Also, a bright big sister may have impact on him as well. My DS2 oftern feel DS1 can do everything, but himself is not that brilliant. I oftern have to point out that he can do it once he is the same age, also find what he is good at , the difference between him and DS1.

JemTheAngel Fri 23-Sep-16 15:06:09

Seems like we are not alone. All these poor children who aren't being encouraged. It's such a shame. Perhaps that's what happens when teachers get put under so much pressure with stupid exam curriculums.

After I wrote the last post, I was thinking and realised that DS is like me at school. I was bright but quiet and small, I remember a teacher being amazed when I came top in GCSE mock exam and telling my parents so. I'd been top of class all the way through but he'd never noticed me. DS is the same and I feel really sad for him. One on one, he's a brilliant, funny little boy with so much to say, but he can't seem to get it across in big groups.

I think the class size thing is interesting. DD was at the same, village school but her year was small (25 at most, at times less than 20). She was always noticed and always picked out as being top, yet I know his academic results have been consistently the same as hers all the way through. She's just got into a grammar school, and he's no less bright but he just doesn't get noticed. I was thinking about private as an option, but it would have to be desperate as we'd need to make a lot of financial changes and I'm not sure its really feasible. But if this carries on throughout this year, I would think about it for years 5 and 6.

The problem with his class is that the boys are either sporty or difficult, with not much in the middle. There are a few others like him and I suspect they are just as overlooked.

Agree that beavers was great and cubs is ok too I think, although being one of the youngest at the moment, I notice it less. Out of school sports are more problematic because he's one of the less able and the other boys are quick to be mean about it to him. DH wants him to carry on because if he stops it will be even worse, but i think that is knocking his confidence too.So hard to know what to do for the best!

Andbabymakesthree Fri 23-Sep-16 18:11:06

I hope the email is a starting point for you. My son has been overlooked so much for anything other than behaviour.
Tbh behaviour pat on backs are annoying me because he's currently being assessed for ADHD and his behaviour is something he can't control at times.
The times he puts effort into doing homework and in class his school work are largely overlooked. He never gets selected for teams, parts in productions etc.

However two things have happened - both on a Friday. Last week swim tutor came up and asked if he can be part of school swim squad if he behaves this half term. I nearly cried. I don't think she understood that a milestone that is. Recognition and being good enough to be selected.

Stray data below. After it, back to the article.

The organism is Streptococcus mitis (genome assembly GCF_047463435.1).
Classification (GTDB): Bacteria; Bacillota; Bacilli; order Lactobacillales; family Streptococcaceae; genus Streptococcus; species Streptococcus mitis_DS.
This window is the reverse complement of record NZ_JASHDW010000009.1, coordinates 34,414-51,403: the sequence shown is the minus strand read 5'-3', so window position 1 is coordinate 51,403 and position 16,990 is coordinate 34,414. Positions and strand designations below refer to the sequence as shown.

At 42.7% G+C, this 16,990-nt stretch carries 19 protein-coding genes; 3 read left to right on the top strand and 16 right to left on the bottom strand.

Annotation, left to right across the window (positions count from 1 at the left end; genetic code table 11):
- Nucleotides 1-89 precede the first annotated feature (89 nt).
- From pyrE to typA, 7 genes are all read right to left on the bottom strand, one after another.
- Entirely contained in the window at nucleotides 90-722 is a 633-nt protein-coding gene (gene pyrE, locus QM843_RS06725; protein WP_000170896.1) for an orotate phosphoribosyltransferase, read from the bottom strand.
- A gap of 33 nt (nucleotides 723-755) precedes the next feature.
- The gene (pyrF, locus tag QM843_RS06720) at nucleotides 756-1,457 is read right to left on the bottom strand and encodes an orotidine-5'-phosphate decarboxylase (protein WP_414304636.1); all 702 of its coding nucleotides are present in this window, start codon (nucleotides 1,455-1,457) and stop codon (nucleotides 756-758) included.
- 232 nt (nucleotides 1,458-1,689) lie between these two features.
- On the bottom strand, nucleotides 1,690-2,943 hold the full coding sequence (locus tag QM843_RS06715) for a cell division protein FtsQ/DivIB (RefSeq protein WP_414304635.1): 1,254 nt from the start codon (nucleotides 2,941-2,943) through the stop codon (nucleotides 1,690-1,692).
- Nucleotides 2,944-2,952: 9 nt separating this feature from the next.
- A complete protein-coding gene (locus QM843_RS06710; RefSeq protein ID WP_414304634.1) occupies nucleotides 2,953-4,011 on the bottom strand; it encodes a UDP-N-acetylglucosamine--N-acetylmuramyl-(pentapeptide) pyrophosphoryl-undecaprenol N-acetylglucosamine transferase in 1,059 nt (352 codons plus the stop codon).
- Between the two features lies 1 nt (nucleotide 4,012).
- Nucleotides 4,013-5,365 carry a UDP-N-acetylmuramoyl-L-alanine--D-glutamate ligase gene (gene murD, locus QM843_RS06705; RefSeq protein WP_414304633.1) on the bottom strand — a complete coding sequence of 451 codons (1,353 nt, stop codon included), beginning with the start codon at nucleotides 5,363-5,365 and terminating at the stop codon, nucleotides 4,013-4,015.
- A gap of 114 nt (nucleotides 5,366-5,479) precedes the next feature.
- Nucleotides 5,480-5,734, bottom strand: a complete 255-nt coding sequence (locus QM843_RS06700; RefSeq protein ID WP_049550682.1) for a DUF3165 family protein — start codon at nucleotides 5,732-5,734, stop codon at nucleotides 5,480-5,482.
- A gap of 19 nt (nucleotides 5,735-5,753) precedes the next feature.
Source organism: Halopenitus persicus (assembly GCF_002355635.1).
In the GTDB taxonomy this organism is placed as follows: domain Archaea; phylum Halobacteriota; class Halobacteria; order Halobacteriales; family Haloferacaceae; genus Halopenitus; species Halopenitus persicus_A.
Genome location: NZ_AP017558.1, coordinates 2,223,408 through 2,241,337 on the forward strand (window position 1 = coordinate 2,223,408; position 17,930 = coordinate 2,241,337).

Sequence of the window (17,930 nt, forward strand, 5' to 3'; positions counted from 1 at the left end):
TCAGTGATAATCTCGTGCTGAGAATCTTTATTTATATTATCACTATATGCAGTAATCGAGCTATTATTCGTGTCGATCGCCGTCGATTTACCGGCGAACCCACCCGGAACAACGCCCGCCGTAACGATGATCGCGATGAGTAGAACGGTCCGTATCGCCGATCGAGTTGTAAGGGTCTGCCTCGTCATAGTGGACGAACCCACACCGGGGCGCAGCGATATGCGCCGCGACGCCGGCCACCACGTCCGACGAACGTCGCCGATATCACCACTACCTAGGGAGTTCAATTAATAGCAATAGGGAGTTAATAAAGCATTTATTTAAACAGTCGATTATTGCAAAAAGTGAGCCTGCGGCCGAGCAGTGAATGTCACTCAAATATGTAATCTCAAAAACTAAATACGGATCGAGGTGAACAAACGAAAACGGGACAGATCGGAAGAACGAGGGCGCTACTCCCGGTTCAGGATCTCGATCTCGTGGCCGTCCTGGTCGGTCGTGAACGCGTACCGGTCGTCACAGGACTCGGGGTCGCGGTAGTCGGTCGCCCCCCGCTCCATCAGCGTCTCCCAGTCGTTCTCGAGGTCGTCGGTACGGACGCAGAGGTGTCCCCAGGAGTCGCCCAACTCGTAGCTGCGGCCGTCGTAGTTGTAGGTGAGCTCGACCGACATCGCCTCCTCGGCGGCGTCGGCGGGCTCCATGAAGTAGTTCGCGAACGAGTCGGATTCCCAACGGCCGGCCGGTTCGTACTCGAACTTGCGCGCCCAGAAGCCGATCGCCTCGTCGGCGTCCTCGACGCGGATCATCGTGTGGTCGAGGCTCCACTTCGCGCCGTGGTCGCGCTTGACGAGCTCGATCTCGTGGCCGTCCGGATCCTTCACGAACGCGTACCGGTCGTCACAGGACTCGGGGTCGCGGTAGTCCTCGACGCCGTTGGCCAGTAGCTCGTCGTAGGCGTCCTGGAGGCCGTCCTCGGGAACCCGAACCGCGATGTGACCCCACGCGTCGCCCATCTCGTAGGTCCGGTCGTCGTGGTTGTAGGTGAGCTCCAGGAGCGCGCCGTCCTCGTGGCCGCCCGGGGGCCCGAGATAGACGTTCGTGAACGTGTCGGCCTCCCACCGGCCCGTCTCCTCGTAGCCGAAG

Secondly he got a headteachers award certificate in assembly- he's never had that before! Nor worker of the week , name in newsletter etc is always someone else - often the same child. I actually pointed it out at our last meeting with everyone and explained the effect on his motivation and self esteem. His teacher genuinely hadn't realised.

JemTheAngel Fri 23-Sep-16 18:44:50

DS"s teacher came and spoke to me after school in response to my email. She's new to the school but very experienced and so far I have been really impressed with her, excellent communication and despite my worries, I do think she really seems to have the measure of DS, in terms of confidence, ability and concentration issues. She did reassure me so hopefully I've done enough to get him slightly higher on the radar.

I feel so much better, but I am still going to keep an eye on things, mainly I think just because of the size of the class and DS's personality. It's been a good lesson though and I do feel that his teacher will listen and help if there are concerns, which is great.

a7mints Fri 23-Sep-16 19:34:43

In the kindest way possible, there are 32 children in the class.They all want individual attention - how much attention do you think each can get?

Longlost10 Fri 23-Sep-16 19:41:14

In the kindest way possible, there are 32 children in the class.They all want individual attention - how much attention do you think each can get? This is true, and teachers do their best to interact with and encourage every single individual. Nethertheless, as a teacher, I would rather it was brought to my attention that a child may be feeling left out, It my be that the parents perception of the situation is right, or wrong, or partially right, but it would merit a little check up, and ether reassure the parent, or adjust something for the pupil.